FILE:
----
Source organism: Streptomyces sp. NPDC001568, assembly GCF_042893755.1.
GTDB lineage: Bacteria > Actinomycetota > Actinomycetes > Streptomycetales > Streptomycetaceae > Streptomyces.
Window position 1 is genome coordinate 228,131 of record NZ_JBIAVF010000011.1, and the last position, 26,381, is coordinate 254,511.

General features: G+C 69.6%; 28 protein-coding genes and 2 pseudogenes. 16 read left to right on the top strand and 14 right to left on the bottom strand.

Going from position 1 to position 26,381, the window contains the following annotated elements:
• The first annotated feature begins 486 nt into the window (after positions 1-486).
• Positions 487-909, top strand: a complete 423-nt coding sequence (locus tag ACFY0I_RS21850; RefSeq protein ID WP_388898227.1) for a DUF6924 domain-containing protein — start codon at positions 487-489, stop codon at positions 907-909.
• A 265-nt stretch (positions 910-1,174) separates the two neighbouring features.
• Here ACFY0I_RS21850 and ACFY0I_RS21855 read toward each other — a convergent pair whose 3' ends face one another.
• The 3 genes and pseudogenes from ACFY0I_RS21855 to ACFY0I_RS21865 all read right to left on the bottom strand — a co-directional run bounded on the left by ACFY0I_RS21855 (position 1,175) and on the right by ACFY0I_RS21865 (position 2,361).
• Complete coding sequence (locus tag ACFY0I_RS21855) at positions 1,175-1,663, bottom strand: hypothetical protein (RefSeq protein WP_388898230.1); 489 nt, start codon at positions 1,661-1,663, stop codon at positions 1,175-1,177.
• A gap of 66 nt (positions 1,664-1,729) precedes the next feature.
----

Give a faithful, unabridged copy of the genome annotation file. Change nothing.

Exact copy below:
Source organism: Streptomyces sp. NPDC001568, assembly GCF_042893755.1.
GTDB lineage: Bacteria > Actinomycetota > Actinomycetes > Streptomycetales > Streptomycetaceae > Streptomyces.
Window position 1 is genome coordinate 228,131 of record NZ_JBIAVF010000011.1, and the last position, 26,381, is coordinate 254,511.

General features: G+C 69.6%; 28 protein-coding genes and 2 pseudogenes. 16 read left to right on the top strand and 14 right to left on the bottom strand.

Going from position 1 to position 26,381, the window contains the following annotated elements:
• The first annotated feature begins 486 nt into the window (after positions 1-486).
• Positions 487-909, top strand: a complete 423-nt coding sequence (locus tag ACFY0I_RS21850; RefSeq protein ID WP_388898227.1) for a DUF6924 domain-containing protein — start codon at positions 487-489, stop codon at positions 907-909.
• A 265-nt stretch (positions 910-1,174) separates the two neighbouring features.
• Here ACFY0I_RS21850 and ACFY0I_RS21855 read toward each other — a convergent pair whose 3' ends face one another.
• The 3 genes and pseudogenes from ACFY0I_RS21855 to ACFY0I_RS21865 all read right to left on the bottom strand — a co-directional run bounded on the left by ACFY0I_RS21855 (position 1,175) and on the right by ACFY0I_RS21865 (position 2,361).
• Complete coding sequence (locus tag ACFY0I_RS21855) at positions 1,175-1,663, bottom strand: hypothetical protein (RefSeq protein WP_388898230.1); 489 nt, start codon at positions 1,661-1,663, stop codon at positions 1,175-1,177.
• A gap of 66 nt (positions 1,664-1,729) precedes the next feature.